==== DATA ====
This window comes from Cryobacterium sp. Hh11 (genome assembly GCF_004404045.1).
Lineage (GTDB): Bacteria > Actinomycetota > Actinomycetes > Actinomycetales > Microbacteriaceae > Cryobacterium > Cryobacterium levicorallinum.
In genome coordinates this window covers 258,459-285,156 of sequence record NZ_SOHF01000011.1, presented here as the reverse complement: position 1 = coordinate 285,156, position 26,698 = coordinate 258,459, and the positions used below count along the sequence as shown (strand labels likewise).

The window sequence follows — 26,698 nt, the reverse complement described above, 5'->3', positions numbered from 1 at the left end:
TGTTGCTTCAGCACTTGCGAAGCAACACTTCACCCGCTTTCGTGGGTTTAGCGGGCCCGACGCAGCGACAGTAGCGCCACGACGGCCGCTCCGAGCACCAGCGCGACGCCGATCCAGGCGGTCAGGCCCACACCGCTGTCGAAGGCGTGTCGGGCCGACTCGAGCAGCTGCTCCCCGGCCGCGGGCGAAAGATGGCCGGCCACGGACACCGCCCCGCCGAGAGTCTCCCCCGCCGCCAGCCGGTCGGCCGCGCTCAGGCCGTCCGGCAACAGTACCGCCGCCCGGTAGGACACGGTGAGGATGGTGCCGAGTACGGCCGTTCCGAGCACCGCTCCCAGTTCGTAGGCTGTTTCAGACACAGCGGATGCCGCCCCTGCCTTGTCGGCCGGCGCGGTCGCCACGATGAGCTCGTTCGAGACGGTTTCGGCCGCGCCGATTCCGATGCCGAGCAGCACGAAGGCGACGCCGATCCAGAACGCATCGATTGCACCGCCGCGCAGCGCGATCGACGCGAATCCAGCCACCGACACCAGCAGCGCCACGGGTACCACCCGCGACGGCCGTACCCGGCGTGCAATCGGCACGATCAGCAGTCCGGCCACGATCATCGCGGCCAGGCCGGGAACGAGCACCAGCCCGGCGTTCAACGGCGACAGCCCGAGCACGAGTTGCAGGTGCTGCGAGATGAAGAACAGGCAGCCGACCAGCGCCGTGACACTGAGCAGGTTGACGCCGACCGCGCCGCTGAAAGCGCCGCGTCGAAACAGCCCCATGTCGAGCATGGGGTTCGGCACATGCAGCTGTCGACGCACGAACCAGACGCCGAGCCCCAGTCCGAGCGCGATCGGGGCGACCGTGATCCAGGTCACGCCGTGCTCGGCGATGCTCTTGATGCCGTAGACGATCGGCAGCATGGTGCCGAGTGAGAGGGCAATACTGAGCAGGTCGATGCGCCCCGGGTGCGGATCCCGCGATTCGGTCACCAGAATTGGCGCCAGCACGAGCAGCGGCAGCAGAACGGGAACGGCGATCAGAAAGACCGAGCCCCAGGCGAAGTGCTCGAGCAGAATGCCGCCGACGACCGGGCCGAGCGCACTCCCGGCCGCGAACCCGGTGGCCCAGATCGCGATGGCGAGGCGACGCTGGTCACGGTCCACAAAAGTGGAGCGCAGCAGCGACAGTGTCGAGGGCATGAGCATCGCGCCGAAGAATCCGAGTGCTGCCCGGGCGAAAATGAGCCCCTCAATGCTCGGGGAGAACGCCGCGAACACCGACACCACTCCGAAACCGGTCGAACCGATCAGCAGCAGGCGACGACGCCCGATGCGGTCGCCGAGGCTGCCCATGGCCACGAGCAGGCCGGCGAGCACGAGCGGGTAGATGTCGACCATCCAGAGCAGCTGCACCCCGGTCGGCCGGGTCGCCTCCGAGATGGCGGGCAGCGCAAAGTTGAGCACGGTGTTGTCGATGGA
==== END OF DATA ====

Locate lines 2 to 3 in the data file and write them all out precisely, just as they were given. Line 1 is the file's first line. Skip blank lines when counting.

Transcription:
Lineage (GTDB): Bacteria > Actinomycetota > Actinomycetes > Actinomycetales > Microbacteriaceae > Cryobacterium > Cryobacterium levicorallinum.
In genome coordinates this window covers 258,459-285,156 of sequence record NZ_SOHF01000011.1, presented here as the reverse complement: position 1 = coordinate 285,156, position 26,698 = coordinate 258,459, and the positions used below count along the sequence as shown (strand labels likewise).